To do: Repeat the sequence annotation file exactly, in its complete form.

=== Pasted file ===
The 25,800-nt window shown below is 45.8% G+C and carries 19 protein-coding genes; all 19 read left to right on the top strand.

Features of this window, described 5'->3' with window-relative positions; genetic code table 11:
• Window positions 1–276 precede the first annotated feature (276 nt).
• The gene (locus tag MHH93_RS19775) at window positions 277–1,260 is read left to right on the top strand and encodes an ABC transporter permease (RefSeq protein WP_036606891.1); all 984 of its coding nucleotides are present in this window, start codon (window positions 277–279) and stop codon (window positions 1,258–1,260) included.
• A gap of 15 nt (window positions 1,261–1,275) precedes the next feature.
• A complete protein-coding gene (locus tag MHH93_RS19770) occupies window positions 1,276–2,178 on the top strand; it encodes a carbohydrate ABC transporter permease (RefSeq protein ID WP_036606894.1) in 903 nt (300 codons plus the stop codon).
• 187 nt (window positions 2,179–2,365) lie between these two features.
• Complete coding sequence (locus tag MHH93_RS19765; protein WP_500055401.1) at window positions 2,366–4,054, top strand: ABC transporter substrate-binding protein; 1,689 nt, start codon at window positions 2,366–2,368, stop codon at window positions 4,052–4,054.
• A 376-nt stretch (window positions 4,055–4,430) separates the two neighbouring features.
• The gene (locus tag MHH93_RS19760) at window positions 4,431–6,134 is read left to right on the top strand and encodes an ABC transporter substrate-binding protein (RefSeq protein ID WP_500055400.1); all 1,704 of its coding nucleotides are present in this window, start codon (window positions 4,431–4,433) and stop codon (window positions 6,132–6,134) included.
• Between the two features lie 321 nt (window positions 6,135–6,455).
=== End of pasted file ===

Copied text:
The 25,800-nt window shown below is 45.8% G+C and carries 19 protein-coding genes; all 19 read left to right on the top strand.

Features of this window, described 5'->3' with window-relative positions; genetic code table 11:
• Window positions 1–276 precede the first annotated feature (276 nt).
• The gene (locus tag MHH93_RS19775) at window positions 277–1,260 is read left to right on the top strand and encodes an ABC transporter permease (RefSeq protein WP_036606891.1); all 984 of its coding nucleotides are present in this window, start codon (window positions 277–279) and stop codon (window positions 1,258–1,260) included.
• A gap of 15 nt (window positions 1,261–1,275) precedes the next feature.
• A complete protein-coding gene (locus tag MHH93_RS19770) occupies window positions 1,276–2,178 on the top strand; it encodes a carbohydrate ABC transporter permease (RefSeq protein ID WP_036606894.1) in 903 nt (300 codons plus the stop codon).
• 187 nt (window positions 2,179–2,365) lie between these two features.
• Complete coding sequence (locus tag MHH93_RS19765; protein WP_500055401.1) at window positions 2,366–4,054, top strand: ABC transporter substrate-binding protein; 1,689 nt, start codon at window positions 2,366–2,368, stop codon at window positions 4,052–4,054.
• A 376-nt stretch (window positions 4,055–4,430) separates the two neighbouring features.
• The gene (locus tag MHH93_RS19760) at window positions 4,431–6,134 is read left to right on the top strand and encodes an ABC transporter substrate-binding protein (RefSeq protein ID WP_500055400.1); all 1,704 of its coding nucleotides are present in this window, start codon (window positions 4,431–4,433) and stop codon (window positions 6,132–6,134) included.
• Between the two features lie 321 nt (window positions 6,135–6,455).